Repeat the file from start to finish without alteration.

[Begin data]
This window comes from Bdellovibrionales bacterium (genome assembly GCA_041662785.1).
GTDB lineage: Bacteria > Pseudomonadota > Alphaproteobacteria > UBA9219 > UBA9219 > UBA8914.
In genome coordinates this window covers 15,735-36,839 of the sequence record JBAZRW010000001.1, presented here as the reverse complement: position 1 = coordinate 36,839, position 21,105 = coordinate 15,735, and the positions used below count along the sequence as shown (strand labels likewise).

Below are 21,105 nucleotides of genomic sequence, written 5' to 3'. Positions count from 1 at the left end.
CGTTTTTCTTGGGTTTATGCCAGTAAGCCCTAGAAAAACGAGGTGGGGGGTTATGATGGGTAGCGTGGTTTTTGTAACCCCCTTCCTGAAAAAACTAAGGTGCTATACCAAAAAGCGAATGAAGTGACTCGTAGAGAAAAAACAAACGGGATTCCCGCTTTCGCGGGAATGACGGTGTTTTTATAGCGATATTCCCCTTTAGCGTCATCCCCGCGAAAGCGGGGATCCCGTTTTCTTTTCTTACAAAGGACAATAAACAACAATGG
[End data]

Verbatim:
This window comes from Bdellovibrionales bacterium (genome assembly GCA_041662785.1).
GTDB lineage: Bacteria > Pseudomonadota > Alphaproteobacteria > UBA9219 > UBA9219 > UBA8914.
In genome coordinates this window covers 15,735-36,839 of the sequence record JBAZRW010000001.1, presented here as the reverse complement: position 1 = coordinate 36,839, position 21,105 = coordinate 15,735, and the positions used below count along the sequence as shown (strand labels likewise).

Below are 21,105 nucleotides of genomic sequence, written 5' to 3'. Positions count from 1 at the left end.
CGTTTTTCTTGGGTTTATGCCAGTAAGCCCTAGAAAAACGAGGTGGGGGGTTATGATGGGTAGCGTGGTTTTTGTAACCCCCTTCCTGAAAAAACTAAGGTGCTATACCAAAAAGCGAATGAAGTGACTCGTAGAGAAAAAACAAACGGGATTCCCGCTTTCGCGGGAATGACGGTGTTTTTATAGCGATATTCCCCTTTAGCGTCATCCCCGCGAAAGCGGGGATCCCGTTTTCTTTTCTTACAAAGGACAATAAACAACAATGG